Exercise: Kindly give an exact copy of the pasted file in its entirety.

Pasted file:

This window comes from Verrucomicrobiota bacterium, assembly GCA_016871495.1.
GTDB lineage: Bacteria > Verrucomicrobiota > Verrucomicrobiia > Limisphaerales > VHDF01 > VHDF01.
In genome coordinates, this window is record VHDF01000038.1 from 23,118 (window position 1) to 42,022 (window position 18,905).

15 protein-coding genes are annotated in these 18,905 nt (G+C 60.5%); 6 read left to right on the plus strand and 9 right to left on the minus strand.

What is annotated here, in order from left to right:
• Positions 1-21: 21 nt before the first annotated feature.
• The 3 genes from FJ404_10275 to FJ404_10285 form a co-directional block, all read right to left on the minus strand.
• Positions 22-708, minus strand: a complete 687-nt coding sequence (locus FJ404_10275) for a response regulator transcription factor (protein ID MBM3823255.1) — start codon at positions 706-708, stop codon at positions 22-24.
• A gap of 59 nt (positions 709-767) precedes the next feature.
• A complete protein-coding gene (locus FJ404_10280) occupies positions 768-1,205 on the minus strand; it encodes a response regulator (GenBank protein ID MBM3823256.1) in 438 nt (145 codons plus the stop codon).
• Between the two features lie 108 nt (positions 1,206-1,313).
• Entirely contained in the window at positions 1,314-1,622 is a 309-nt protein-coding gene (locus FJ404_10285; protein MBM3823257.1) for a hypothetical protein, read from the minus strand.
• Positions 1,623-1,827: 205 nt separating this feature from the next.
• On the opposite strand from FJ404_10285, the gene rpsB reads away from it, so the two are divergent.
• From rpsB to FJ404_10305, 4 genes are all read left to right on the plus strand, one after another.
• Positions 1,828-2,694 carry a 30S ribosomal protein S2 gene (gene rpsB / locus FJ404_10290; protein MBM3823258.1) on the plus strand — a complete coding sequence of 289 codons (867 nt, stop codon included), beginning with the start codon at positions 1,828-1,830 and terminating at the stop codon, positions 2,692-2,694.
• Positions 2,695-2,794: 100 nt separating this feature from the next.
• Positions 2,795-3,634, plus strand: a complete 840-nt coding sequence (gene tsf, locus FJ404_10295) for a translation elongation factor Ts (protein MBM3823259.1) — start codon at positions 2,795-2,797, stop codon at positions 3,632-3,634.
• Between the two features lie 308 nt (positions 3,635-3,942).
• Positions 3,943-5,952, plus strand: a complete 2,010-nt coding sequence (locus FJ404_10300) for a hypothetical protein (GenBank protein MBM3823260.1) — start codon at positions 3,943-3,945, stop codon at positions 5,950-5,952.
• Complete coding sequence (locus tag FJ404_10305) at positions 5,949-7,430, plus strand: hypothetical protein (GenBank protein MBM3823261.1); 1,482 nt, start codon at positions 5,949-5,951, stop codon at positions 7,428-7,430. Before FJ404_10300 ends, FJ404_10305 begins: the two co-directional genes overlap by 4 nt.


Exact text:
This window comes from Verrucomicrobiota bacterium, assembly GCA_016871495.1.
GTDB lineage: Bacteria > Verrucomicrobiota > Verrucomicrobiia > Limisphaerales > VHDF01 > VHDF01.
In genome coordinates, this window is record VHDF01000038.1 from 23,118 (window position 1) to 42,022 (window position 18,905).

15 protein-coding genes are annotated in these 18,905 nt (G+C 60.5%); 6 read left to right on the plus strand and 9 right to left on the minus strand.

What is annotated here, in order from left to right:
• Positions 1-21: 21 nt before the first annotated feature.
• The 3 genes from FJ404_10275 to FJ404_10285 form a co-directional block, all read right to left on the minus strand.
• Positions 22-708, minus strand: a complete 687-nt coding sequence (locus FJ404_10275) for a response regulator transcription factor (protein ID MBM3823255.1) — start codon at positions 706-708, stop codon at positions 22-24.
• A gap of 59 nt (positions 709-767) precedes the next feature.
• A complete protein-coding gene (locus FJ404_10280) occupies positions 768-1,205 on the minus strand; it encodes a response regulator (GenBank protein ID MBM3823256.1) in 438 nt (145 codons plus the stop codon).
• Between the two features lie 108 nt (positions 1,206-1,313).
• Entirely contained in the window at positions 1,314-1,622 is a 309-nt protein-coding gene (locus FJ404_10285; protein MBM3823257.1) for a hypothetical protein, read from the minus strand.
• Positions 1,623-1,827: 205 nt separating this feature from the next.
• On the opposite strand from FJ404_10285, the gene rpsB reads away from it, so the two are divergent.
• From rpsB to FJ404_10305, 4 genes are all read left to right on the plus strand, one after another.
• Positions 1,828-2,694 carry a 30S ribosomal protein S2 gene (gene rpsB / locus FJ404_10290; protein MBM3823258.1) on the plus strand — a complete coding sequence of 289 codons (867 nt, stop codon included), beginning with the start codon at positions 1,828-1,830 and terminating at the stop codon, positions 2,692-2,694.
• Positions 2,695-2,794: 100 nt separating this feature from the next.
• Positions 2,795-3,634, plus strand: a complete 840-nt coding sequence (gene tsf, locus FJ404_10295) for a translation elongation factor Ts (protein MBM3823259.1) — start codon at positions 2,795-2,797, stop codon at positions 3,632-3,634.
• Between the two features lie 308 nt (positions 3,635-3,942).
• Positions 3,943-5,952, plus strand: a complete 2,010-nt coding sequence (locus FJ404_10300) for a hypothetical protein (GenBank protein MBM3823260.1) — start codon at positions 3,943-3,945, stop codon at positions 5,950-5,952.
• Complete coding sequence (locus tag FJ404_10305) at positions 5,949-7,430, plus strand: hypothetical protein (GenBank protein MBM3823261.1); 1,482 nt, start codon at positions 5,949-5,951, stop codon at positions 7,428-7,430. Before FJ404_10300 ends, FJ404_10305 begins: the two co-directional genes overlap by 4 nt.